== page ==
The Federal Reserve will keep buying bonds indefinitely to try to keep long-term borrowing costs low. It's just not clear how long indefinitely will be.Minutes of the Fed's last policy meeting show that officials were divided about when to halt the purchases.Some of the 12 voting members thought the bond purchases would be needed through 2013. Others felt they should be slowed or stopped altogether before year's end. This group worries that the bond buying is keeping rates so low for so long that it could ignite inflation or encourage speculative buying of risky assets.The Fed last month ended up approving open-ended purchases of $85 billion a month in Treasurys and mortgage bonds to replace an expiring bond-purchase plan and maintain its level of purchases.The minutes covered the Fed's Dec. 11-12 meeting. In a statement after the meeting, the Fed said it planned to keep a key interest rate at a record low even after unemployment falls close to a normal level — which it said might take three more years…The minutes showed that "several" Fed policymakers thought the bond buying should probably stop well before 2013 ends.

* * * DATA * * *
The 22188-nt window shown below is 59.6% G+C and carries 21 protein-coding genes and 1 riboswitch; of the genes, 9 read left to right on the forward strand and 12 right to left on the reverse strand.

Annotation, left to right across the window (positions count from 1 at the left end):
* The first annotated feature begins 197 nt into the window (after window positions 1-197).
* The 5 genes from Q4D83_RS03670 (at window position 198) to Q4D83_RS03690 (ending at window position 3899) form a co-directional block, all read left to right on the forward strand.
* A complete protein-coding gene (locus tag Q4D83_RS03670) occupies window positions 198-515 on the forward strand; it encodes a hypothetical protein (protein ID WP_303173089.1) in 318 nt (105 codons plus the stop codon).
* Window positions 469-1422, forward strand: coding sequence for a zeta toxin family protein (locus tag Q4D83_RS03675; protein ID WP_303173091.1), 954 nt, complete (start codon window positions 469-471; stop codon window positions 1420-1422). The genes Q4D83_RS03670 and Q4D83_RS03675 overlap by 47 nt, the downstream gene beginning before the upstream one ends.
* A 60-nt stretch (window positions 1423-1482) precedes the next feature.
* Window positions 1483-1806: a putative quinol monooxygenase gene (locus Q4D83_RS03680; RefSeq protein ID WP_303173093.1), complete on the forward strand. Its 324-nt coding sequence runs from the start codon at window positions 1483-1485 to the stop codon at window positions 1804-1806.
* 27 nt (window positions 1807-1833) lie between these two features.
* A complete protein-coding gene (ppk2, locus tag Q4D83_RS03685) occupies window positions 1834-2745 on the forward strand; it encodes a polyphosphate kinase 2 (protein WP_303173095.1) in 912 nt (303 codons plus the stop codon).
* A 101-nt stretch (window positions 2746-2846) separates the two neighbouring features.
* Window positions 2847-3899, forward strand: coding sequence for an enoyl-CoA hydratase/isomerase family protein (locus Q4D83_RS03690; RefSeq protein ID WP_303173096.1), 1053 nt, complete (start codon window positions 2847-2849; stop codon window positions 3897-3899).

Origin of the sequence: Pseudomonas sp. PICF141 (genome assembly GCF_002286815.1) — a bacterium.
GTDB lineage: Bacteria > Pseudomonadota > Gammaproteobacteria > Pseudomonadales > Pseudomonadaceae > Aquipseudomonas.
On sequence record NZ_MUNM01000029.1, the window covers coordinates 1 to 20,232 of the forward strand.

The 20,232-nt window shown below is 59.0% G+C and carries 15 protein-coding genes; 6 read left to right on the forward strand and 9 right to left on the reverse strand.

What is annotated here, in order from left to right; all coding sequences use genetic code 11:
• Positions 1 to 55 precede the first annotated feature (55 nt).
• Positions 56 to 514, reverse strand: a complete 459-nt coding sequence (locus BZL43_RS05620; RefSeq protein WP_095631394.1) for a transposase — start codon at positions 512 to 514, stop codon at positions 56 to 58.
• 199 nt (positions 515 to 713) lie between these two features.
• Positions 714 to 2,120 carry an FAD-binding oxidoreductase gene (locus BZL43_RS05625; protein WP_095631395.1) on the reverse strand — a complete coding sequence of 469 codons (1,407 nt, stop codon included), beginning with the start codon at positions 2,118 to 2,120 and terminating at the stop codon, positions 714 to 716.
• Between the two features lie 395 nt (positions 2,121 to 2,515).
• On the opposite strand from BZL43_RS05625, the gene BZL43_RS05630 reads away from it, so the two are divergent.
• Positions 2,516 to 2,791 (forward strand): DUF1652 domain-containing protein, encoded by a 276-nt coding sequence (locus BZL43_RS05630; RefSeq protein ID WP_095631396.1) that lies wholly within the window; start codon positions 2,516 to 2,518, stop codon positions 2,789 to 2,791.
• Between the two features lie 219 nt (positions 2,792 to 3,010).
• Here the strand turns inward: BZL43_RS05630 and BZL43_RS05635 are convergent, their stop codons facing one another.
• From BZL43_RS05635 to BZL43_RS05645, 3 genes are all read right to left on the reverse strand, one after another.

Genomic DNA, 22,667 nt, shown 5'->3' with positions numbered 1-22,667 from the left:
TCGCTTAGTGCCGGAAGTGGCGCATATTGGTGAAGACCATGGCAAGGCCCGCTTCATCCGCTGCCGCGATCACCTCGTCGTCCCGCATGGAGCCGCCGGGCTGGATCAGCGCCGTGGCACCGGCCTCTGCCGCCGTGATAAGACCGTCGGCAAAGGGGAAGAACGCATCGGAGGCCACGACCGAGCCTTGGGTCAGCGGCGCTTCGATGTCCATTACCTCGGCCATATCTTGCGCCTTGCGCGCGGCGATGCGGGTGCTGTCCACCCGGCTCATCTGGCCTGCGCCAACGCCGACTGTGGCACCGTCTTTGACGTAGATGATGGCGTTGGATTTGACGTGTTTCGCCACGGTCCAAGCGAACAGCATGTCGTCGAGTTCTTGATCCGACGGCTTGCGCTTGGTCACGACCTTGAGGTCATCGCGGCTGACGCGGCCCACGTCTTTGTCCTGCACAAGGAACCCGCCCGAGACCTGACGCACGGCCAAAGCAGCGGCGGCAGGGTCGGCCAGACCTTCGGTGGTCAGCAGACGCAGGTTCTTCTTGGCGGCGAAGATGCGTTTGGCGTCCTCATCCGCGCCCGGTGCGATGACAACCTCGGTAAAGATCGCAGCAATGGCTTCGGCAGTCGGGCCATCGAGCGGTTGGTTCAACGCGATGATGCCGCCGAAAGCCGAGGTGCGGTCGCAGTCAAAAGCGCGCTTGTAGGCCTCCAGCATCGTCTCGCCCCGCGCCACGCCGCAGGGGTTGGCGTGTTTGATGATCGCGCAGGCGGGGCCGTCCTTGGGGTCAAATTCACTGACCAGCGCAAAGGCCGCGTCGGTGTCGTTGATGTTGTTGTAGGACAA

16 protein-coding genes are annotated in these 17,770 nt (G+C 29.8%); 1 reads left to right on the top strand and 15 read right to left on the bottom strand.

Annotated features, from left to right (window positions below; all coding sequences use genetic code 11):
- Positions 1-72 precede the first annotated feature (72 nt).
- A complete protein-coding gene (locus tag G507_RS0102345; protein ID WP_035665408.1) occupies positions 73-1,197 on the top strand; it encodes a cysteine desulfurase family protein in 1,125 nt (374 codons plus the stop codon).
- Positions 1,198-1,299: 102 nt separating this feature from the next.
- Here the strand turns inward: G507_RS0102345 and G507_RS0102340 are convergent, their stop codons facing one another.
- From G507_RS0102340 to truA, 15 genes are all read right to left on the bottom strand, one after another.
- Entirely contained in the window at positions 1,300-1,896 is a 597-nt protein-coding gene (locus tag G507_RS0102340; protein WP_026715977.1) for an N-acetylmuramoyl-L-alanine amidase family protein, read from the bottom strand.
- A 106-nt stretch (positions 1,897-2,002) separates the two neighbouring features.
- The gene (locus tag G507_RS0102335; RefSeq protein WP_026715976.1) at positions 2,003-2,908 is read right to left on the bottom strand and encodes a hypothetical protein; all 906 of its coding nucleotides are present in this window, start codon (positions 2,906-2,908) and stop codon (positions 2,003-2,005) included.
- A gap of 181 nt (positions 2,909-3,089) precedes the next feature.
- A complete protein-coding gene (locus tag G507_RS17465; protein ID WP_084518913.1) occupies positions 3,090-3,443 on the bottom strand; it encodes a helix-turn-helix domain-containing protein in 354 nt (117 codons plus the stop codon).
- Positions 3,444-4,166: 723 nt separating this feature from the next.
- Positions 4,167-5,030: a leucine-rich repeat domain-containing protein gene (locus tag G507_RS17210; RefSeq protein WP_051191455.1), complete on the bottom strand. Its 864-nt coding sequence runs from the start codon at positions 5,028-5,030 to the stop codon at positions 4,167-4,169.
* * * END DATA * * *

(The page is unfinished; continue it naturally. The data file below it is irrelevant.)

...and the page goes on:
Interest rate contracts have become increasingly short-term in recent years. Notional amounts of contracts with maturities of more than five years fell by 9% in the first half of 2012 to $117 trillion, or 24% of total interest rate contracts. By contrast, the volume of contracts with a maturity of up to one year went up by 4% to $207 trillion, or 42% of the total. In the mid- and late 2000s, longer-term contracts accounted for up to 35% of all interest rate contracts.